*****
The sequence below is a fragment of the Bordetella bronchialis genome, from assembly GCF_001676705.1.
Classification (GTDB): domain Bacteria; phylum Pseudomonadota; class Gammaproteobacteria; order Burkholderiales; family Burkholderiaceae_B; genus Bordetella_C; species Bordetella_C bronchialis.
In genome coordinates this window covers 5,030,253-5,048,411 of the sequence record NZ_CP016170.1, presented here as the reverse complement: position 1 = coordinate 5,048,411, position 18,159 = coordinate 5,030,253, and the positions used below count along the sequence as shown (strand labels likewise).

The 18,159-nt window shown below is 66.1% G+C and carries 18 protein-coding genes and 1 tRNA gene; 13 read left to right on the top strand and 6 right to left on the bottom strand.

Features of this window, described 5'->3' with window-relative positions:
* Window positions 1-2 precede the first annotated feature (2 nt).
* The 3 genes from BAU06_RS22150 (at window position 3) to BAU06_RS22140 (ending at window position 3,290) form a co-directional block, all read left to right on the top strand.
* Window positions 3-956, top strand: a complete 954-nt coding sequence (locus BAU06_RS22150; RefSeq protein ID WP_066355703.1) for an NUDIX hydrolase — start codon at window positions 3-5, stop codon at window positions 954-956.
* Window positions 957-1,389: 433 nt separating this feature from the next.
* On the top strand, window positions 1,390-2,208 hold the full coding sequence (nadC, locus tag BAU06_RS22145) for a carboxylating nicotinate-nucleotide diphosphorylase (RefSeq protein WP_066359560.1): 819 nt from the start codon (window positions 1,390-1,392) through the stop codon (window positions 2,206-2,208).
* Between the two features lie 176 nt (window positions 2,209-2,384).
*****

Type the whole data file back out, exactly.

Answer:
The sequence below is a fragment of the Bordetella bronchialis genome, from assembly GCF_001676705.1.
Classification (GTDB): domain Bacteria; phylum Pseudomonadota; class Gammaproteobacteria; order Burkholderiales; family Burkholderiaceae_B; genus Bordetella_C; species Bordetella_C bronchialis.
In genome coordinates this window covers 5,030,253-5,048,411 of the sequence record NZ_CP016170.1, presented here as the reverse complement: position 1 = coordinate 5,048,411, position 18,159 = coordinate 5,030,253, and the positions used below count along the sequence as shown (strand labels likewise).

The 18,159-nt window shown below is 66.1% G+C and carries 18 protein-coding genes and 1 tRNA gene; 13 read left to right on the top strand and 6 right to left on the bottom strand.

Features of this window, described 5'->3' with window-relative positions:
* Window positions 1-2 precede the first annotated feature (2 nt).
* The 3 genes from BAU06_RS22150 (at window position 3) to BAU06_RS22140 (ending at window position 3,290) form a co-directional block, all read left to right on the top strand.
* Window positions 3-956, top strand: a complete 954-nt coding sequence (locus BAU06_RS22150; RefSeq protein ID WP_066355703.1) for an NUDIX hydrolase — start codon at window positions 3-5, stop codon at window positions 954-956.
* Window positions 957-1,389: 433 nt separating this feature from the next.
* On the top strand, window positions 1,390-2,208 hold the full coding sequence (nadC, locus tag BAU06_RS22145) for a carboxylating nicotinate-nucleotide diphosphorylase (RefSeq protein WP_066359560.1): 819 nt from the start codon (window positions 1,390-1,392) through the stop codon (window positions 2,206-2,208).
* Between the two features lie 176 nt (window positions 2,209-2,384).